Tesla’s Gigafactory will be a game-changer for the automotive industry, and as Tesla’s main battery supplier, Panasonic will be a key participant. As prospects for the massive battery plant have brightened and dimmed, not only the EV press but the major news outlets have been following the saga with keen interest.
The latest news is positive, as Panasonic confirmed its commitment to the quest, saying that it expects to be the sole manufacturer in the project. However, as previously announced, the Japanese conglomerate plans to make its investments cautiously. Senior Managing Executive Officer Yoshio Ito recently told Reuters that any expenditure this year will be small. “As we’re not anticipating any sudden tenfold increases in demand or anything like that, we think it is right to break it up step-by-step and invest gradually.”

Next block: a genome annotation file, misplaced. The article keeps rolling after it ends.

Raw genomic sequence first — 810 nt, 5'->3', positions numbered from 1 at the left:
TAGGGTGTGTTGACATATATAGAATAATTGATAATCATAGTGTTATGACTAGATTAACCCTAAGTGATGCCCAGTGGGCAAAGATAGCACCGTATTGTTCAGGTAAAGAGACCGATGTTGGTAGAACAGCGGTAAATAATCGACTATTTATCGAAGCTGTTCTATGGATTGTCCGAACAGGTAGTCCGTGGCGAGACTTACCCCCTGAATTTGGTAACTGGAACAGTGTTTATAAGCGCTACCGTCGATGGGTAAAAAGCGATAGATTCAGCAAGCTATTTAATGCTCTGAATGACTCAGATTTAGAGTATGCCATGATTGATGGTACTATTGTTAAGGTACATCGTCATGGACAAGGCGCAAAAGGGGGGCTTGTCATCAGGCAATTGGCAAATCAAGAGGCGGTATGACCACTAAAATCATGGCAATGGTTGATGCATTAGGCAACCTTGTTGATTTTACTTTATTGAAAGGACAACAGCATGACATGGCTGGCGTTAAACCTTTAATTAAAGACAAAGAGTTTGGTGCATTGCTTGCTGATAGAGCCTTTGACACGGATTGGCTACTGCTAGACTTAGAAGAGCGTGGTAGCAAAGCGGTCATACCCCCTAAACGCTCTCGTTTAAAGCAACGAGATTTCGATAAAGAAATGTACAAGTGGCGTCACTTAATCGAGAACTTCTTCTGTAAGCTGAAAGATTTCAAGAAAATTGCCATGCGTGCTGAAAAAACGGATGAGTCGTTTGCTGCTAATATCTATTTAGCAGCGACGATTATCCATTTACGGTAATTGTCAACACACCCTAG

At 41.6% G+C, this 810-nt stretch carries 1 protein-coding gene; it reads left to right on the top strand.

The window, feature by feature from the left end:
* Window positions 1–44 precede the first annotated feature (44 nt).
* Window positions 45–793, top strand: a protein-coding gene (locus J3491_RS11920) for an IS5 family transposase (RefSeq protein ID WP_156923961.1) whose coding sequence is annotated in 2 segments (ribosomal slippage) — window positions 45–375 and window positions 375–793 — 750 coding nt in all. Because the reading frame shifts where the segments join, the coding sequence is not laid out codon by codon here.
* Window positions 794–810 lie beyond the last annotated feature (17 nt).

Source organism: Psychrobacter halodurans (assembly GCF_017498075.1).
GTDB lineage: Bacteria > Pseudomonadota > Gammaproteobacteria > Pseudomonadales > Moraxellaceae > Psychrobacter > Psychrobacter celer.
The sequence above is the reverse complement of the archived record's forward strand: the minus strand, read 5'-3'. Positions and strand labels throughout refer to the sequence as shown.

Ito said the two companies were discussing details of their investment and would talk about construction plans. He said Panasonic did not expect any other battery makers to put in a competing bid.
Tesla has pledged to invest $2 billion in the factory of the future, and will look to partners for another $3 billion. CEO Elon Musk said that other companies such as suppliers of raw materials will be involved in the project, and that Tesla will break ground on one of two planned locations in June. The Gigafactory is planned to start production in 2017.
Increasing demand for lithium-ion batteries, mainly from Tesla, has been a boon for Panasonic. The two companies signed a contract last October to supply nearly two billion battery cells between now and 2017. Panasonic plans to spend more than 28 billion yen ($275 million) on auto batteries this year. It hopes to be the number-one producer of auto batteries by 2019, bumping aside rival Samsung.